Island Ecosystems (BLY 483/583 and BLY 592) May 2000

Island Ecosystems will provide an eye opening overview of current conflicts and issues concerning the environment and progressive development in the Caribbean. Studies will begin with first hand exploration of island ecology. As the course unfolds, theories and issues will be developed for Caribbean conservation while considering management principles, economic limitations and ecological concerns. The course agenda will include a series of lectures and labs, open discussions and debates encompassing all aspects of island ecosystems and the battle for sustainable development.

The course will be held at the Provo Marine Biology Education Centre, Turks and Caicos, BWI. The Turks and Caicos is an island archipelago comprised of seven major landforms that range in their growth stage from undeveloped to those rapidly undergoing development. The main study site and quarters are located on Providenciales. Provo is considered the "heart" of the developing sector, and provides an ideal case study for observing impacts and issues associated with sustainable development. 

Course Prerequisites and Requirements

The Island Ecosystems course is geared for the upper level undergraduate or graduate student with a basic science background. The focus of the course lies in understanding how various ecosystems interact and in their use as resources. Management strategies that minimize developmental impacts and political and economic conditions that drive progress will be considered. Please see course topics listed below.

The length of the course will be approximately two weeks, including a minimum of 34 lecture hours and 30 hours of field study / laboratory time. The course itinerary will include two lectures (3 hr) and one field / lab trip (3 hr) per day. Grading will be based primarily on field notebooks, class participation in discussions and a project report and presentation.

Students wishing to participate in the course must register through the University of South Alabama. This course, although complimentary to the Marine Environmental Science Consortium (MESC) courses, is not considered an MESC course. Please contact Anne Boettcher (aboettch@jaguar1.usouthal.edu) for additional information.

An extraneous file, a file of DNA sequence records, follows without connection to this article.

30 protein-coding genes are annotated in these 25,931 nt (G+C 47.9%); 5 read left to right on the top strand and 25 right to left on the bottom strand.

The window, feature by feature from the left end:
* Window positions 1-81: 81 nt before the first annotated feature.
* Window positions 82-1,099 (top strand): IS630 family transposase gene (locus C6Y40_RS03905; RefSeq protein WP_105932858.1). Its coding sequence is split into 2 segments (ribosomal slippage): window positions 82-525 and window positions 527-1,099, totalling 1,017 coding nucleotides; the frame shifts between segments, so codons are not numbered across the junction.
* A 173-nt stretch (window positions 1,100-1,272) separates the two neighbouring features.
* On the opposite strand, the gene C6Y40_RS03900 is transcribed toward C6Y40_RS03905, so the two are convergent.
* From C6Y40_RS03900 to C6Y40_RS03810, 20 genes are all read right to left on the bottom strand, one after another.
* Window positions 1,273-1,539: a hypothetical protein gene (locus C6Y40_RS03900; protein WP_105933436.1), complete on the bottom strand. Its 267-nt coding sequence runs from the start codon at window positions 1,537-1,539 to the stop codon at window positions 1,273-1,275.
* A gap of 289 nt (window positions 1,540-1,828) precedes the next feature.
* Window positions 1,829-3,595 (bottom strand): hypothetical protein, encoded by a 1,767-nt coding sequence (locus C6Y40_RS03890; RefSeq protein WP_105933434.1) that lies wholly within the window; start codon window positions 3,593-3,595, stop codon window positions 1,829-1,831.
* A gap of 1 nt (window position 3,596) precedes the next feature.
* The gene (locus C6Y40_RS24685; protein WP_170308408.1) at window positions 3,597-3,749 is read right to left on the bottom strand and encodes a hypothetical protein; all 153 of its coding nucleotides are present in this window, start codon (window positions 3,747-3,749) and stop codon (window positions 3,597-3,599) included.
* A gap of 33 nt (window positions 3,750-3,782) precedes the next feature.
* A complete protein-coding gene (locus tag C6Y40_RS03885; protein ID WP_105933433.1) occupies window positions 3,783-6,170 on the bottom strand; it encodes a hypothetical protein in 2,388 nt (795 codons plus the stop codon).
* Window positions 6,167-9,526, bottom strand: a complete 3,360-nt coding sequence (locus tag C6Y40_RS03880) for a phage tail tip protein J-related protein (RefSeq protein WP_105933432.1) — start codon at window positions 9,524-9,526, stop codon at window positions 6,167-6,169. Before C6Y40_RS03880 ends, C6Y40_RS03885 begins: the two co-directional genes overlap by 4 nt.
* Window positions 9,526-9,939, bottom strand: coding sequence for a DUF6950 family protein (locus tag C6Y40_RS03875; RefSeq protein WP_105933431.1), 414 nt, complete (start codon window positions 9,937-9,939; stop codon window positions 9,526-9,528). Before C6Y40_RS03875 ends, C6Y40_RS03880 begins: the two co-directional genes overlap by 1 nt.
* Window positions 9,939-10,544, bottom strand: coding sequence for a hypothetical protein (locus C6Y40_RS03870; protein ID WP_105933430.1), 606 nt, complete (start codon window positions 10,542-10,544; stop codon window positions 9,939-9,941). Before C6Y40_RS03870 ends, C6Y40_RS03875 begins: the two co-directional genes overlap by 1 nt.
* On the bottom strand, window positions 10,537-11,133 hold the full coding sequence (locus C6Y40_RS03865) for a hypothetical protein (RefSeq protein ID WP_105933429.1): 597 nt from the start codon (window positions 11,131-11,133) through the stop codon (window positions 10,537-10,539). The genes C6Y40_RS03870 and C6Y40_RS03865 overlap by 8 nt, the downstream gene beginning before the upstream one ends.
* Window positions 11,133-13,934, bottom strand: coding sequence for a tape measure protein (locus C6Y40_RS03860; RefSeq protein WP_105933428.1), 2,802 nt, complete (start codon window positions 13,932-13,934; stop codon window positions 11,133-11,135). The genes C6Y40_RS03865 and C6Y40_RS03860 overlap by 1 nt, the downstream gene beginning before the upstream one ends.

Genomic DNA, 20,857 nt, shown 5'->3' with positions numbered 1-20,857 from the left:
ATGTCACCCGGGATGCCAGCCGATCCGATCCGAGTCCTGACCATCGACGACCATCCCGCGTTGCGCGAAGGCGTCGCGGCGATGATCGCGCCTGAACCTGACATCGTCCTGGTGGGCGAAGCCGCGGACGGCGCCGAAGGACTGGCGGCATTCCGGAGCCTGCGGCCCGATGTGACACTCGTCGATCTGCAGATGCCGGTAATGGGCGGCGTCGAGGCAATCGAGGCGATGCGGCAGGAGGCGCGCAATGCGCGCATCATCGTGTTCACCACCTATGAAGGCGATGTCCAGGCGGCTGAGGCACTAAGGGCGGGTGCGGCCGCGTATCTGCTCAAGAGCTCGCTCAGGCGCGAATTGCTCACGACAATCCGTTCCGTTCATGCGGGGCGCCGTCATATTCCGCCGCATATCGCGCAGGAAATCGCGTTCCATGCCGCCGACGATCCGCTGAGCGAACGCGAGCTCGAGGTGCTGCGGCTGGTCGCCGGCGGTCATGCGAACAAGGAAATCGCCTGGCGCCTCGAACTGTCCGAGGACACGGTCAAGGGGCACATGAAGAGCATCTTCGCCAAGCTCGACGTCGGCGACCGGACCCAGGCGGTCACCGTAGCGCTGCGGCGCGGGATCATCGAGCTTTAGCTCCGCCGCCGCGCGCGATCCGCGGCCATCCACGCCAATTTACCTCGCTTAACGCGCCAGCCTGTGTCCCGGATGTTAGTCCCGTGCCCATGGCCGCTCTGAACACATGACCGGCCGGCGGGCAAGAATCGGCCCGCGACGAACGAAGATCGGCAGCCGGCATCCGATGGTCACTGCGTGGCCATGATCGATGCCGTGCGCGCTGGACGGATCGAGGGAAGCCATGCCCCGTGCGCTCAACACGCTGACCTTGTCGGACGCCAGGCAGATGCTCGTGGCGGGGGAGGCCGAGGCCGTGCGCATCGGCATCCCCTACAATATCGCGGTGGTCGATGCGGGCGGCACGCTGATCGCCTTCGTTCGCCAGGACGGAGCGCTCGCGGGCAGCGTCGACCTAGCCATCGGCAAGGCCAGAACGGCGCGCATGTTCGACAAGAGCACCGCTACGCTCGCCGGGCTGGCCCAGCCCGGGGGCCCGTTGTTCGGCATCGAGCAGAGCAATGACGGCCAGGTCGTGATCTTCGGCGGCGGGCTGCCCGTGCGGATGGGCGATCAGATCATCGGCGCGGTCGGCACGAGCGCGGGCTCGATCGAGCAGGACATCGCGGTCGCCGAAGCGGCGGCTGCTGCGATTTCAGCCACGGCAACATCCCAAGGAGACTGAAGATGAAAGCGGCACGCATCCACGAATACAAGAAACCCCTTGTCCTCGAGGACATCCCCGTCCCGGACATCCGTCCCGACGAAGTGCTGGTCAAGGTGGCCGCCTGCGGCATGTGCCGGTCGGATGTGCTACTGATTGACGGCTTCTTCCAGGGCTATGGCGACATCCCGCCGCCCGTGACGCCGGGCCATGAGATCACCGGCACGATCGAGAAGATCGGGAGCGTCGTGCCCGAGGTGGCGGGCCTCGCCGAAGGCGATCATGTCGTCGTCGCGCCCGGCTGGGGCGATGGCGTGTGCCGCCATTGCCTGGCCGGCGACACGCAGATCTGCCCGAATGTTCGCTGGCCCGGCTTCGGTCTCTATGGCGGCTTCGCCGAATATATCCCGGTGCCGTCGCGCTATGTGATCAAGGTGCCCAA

Course Topics

  1. Island resources
  2. Sustainable development
  3. Mangrove systems
  4. Seagrass and marine algal systems
  5. Coral reef systems
  6. Terrestrial systems
  7. Interaction between coastal zones and coral reefs
  8. Fishing in the Caribbean
  9. Environmental impact assessments
  10. Fisheries management
  11. Coral Reef Management
  12. Conservation of resources
  13. Environmental economics
  14. Environmental ethics
  15. National parks
  16. Alternative resources
  17. Endangered species
  18. Local plans and perspectives

Field Studies

  • Artificial reef development and monitoring (REEF BALL)
  • Smith’s Reef
  • Local mangrove and seagrass
  • Little Water Cay (iguana preserve)
  • Conch and lobster processing plants
  • Caicos Marine Shipyard and vicinity
  • Local hotel development
  • Caicos Conch Farm, TWI


Anne Boettcher, Ph.D.

Assistant Professor, Department of Biological Sciences, University of South Alabama, Mobile, AL.

Marsha Pardee Woodring, MS

Pardee LTD, Providenciales, Turks and Caicos Islands, BWI


Course Expenses

  • In addition to registration costs, there will be a course fee of approximately $2000, which includes:
  • Room and Board
  • Air and Ground Transportation
  • Supplies and Facilities Fees

Please note that course offering is dependent on a minimum enrollment of 10, with a maximum enrollment of 24.


Page maintained by Tim Sherman and last updated on Mon, Jan 17, 2000